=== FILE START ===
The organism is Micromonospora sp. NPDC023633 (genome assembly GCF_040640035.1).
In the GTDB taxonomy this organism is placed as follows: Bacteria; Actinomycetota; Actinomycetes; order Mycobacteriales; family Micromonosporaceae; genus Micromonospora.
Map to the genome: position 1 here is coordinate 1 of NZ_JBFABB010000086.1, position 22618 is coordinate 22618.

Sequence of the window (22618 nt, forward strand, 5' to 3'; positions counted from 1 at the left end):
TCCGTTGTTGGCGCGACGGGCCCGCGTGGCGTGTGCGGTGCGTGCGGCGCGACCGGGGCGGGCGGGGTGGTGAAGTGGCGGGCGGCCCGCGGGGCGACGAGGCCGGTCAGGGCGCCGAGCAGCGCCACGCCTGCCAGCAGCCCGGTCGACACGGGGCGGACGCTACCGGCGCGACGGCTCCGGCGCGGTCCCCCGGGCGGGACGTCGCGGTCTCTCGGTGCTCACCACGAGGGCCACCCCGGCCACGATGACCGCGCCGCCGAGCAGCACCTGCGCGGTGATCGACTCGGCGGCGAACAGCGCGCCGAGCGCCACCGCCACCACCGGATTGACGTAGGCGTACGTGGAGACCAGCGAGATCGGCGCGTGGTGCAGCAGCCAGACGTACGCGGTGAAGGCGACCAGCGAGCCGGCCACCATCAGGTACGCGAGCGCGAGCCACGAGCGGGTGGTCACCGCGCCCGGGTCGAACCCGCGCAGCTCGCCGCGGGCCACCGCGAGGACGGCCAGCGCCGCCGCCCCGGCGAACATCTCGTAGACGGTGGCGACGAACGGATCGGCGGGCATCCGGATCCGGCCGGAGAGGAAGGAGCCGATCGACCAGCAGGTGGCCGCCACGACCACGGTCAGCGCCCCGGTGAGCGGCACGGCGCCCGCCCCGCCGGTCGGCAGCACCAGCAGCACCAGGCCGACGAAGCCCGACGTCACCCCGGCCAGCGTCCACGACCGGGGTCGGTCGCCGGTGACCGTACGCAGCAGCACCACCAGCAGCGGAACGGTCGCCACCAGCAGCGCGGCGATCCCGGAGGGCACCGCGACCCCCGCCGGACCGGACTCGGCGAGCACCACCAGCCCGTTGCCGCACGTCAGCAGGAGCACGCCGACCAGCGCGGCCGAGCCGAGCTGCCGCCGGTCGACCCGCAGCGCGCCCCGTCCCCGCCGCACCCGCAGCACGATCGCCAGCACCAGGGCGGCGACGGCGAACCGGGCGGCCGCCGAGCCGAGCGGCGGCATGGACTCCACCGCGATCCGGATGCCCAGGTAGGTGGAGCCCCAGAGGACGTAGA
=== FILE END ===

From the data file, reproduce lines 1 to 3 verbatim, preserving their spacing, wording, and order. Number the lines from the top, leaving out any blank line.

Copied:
The organism is Micromonospora sp. NPDC023633 (genome assembly GCF_040640035.1).
In the GTDB taxonomy this organism is placed as follows: Bacteria; Actinomycetota; Actinomycetes; order Mycobacteriales; family Micromonosporaceae; genus Micromonospora.
Map to the genome: position 1 here is coordinate 1 of NZ_JBFABB010000086.1, position 22618 is coordinate 22618.